Advertising Age Cuts Frequency to 25 Issues a Year As Digital Readership Hits New Highs Editor Abbey Klaassen promoted to Associate Publisher, Editorial & Audience
NEW YORK, Jan. 6, 2014 /PRNewswire/ -- Advertising Age, the leading source of news, intelligence and conversation for the global marketing and media community, said today it will reduce its frequency in print to 25 issues a year to better utilize the print platform and serve the needs of its increasingly digital readership and advertising base.
"Ad Age now routinely surpasses 1.5 million unique visitors every month, and that number continues to grow," said Allison Arden, Ad Age publisher. "The reality is that Ad Age is now a 24-hour news service online, around the world, and so we want to evolve the magazine with content better suited for the print medium."
Starting January 20th, Ad Age will increase the minimum pages in its issues by 50% and introduce several new features. These include both longer-form and short-take looks at good and bad marketing strategy, as well as practical, how-to content on Best Practices and career strategy. Additionally, as previously announced, Ad Age is expanding its remit to add business-to-business marketing coverage previously available in BtoB Magazine. The new editorial calendar can be viewed on AdAge.com.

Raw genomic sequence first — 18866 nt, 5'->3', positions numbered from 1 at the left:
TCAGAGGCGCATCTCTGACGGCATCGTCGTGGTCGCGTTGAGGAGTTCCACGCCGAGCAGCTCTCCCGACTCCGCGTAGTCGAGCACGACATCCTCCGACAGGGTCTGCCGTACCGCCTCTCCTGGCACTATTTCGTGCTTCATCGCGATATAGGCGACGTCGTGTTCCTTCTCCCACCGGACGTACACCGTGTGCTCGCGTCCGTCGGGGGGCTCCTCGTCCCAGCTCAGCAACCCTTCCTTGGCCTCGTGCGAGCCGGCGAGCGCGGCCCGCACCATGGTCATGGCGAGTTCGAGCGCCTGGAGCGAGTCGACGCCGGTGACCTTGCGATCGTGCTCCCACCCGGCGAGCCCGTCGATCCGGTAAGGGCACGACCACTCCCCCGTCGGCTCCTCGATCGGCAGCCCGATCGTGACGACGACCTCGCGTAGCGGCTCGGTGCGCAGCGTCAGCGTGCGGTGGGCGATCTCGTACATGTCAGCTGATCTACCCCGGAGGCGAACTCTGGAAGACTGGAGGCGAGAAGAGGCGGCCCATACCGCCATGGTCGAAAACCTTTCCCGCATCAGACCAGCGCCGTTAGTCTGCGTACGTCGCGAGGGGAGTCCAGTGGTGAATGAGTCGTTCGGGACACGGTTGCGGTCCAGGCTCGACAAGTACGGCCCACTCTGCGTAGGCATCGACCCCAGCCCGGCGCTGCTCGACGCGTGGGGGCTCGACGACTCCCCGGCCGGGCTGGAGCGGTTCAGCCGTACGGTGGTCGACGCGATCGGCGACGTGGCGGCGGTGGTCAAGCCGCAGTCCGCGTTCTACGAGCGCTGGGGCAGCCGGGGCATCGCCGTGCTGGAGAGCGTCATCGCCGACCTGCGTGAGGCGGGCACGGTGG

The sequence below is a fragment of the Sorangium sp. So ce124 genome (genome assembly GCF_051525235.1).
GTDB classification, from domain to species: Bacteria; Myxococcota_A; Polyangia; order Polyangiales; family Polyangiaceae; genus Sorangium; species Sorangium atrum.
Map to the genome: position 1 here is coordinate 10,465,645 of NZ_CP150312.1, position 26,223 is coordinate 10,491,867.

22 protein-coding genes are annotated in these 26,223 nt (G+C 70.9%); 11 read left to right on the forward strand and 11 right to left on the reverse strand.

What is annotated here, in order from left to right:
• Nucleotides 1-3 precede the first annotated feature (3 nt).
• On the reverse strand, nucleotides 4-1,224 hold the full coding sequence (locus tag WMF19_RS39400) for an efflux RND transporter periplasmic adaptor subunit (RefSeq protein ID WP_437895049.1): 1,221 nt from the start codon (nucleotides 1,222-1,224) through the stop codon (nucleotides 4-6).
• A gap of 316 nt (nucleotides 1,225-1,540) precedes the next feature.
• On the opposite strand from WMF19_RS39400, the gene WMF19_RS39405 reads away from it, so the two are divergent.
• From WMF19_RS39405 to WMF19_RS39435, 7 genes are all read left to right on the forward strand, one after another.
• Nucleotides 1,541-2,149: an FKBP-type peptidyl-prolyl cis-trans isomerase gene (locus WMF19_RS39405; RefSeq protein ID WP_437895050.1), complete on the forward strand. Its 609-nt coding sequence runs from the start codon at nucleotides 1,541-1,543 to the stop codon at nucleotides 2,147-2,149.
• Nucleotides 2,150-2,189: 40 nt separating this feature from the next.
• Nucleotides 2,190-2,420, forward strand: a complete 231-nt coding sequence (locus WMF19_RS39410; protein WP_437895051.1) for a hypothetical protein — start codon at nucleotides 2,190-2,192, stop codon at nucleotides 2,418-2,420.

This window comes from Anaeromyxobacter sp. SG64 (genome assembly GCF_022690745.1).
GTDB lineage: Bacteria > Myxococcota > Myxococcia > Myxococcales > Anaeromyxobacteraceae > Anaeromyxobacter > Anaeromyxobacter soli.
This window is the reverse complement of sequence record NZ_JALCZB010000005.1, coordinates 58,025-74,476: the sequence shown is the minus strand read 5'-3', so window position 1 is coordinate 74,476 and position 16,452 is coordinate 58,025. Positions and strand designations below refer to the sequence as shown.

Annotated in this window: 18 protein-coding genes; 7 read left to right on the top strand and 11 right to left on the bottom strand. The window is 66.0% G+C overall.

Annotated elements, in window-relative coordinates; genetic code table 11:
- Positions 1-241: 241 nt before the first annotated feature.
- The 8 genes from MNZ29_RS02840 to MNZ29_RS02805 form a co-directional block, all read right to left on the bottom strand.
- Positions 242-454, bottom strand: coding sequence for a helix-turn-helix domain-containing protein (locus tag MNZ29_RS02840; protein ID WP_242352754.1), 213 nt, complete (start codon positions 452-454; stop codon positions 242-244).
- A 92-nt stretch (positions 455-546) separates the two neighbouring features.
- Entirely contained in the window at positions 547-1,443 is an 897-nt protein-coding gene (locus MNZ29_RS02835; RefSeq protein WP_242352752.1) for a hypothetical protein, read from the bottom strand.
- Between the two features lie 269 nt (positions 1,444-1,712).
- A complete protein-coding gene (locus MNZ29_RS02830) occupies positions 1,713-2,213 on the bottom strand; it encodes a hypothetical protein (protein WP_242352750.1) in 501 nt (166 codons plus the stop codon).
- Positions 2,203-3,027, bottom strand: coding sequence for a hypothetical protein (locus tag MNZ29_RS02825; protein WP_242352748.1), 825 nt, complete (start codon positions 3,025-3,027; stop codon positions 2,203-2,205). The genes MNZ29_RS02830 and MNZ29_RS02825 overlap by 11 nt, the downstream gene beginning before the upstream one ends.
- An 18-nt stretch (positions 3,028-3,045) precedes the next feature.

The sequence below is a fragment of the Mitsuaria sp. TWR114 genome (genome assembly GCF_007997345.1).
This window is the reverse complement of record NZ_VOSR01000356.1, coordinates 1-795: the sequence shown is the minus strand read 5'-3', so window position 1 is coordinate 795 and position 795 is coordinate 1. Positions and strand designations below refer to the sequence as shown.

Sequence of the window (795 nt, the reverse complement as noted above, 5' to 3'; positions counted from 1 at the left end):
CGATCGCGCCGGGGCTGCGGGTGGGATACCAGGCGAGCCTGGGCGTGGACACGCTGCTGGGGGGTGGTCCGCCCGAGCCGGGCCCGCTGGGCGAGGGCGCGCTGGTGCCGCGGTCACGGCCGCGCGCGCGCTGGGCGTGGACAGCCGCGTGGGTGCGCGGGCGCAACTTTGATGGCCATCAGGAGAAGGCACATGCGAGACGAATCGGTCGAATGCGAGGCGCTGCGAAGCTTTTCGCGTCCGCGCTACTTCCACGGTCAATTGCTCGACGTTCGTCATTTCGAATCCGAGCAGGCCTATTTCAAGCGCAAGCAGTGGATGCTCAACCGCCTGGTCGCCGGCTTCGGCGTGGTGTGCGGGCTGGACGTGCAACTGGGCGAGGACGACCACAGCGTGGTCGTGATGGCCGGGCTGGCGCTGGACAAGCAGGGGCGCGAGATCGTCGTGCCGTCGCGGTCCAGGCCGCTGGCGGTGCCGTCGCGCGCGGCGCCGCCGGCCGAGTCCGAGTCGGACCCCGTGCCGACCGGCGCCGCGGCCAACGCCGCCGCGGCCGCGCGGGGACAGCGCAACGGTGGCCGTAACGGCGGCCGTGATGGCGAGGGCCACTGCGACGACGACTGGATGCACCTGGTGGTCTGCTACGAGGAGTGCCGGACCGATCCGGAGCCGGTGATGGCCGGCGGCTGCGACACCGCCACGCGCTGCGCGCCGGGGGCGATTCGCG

In the coming weeks Ad Age will also introduce a newly upgraded website along with a membership program featuring exclusive content and events to serve the industry's most engaged professionals.
As part of this expansion, the group promoted Ad Age Editor Abbey Klaassen to the new role of Associate Publisher, Editorial & Audience.
"Abbey's new role reflects our desire to apply Ad Age's editorial ethos across our entire product offering," added Arden. "The editor has always been our audience advocate, and in this role, Abbey will have increased purview over the products and overall customer experience we deliver."
Executive Editor Matt Quinn, who joined Ad Age in May 2013 from The Wall Street Journal, will take over day-to-day newsroom operations including overseeing the enhanced print product, reporting to Klaassen.
"We're investing to make sure our editorial reflects the vibrancy of an increasingly digital and integrated industry," said Klaassen. "Five years ago, the majority of our editorial staff was tasked with publishing the news for the Advertising Age newspaper and website.
"Today those same people are programming more news than ever across all of our platforms, including social, video, live events and conferences, awards programs, trend reports and even working with universities to bring up the next generation of advertising talent. Our goal is always to grow with our industry, and that means on-going assessment of our structure and product offering. This market is constantly changing."
The Ad Age Group is the leading source of news, intelligence and conversation for the global marketing and media community. Ongoing coverage of strategic topics like CMO Strategies and data-driven marketing is complemented by breaking news on digital, social media, and more. The 83-year-old media group incorporates premium content from Advertising Age, Creativity and BtoB, produces more than 15 original rankings each year, and holds exclusive conferences and other gatherings, and offers the most in-depth, comprehensive data and insight services in the marketing and media industry.
SOURCE Advertising Age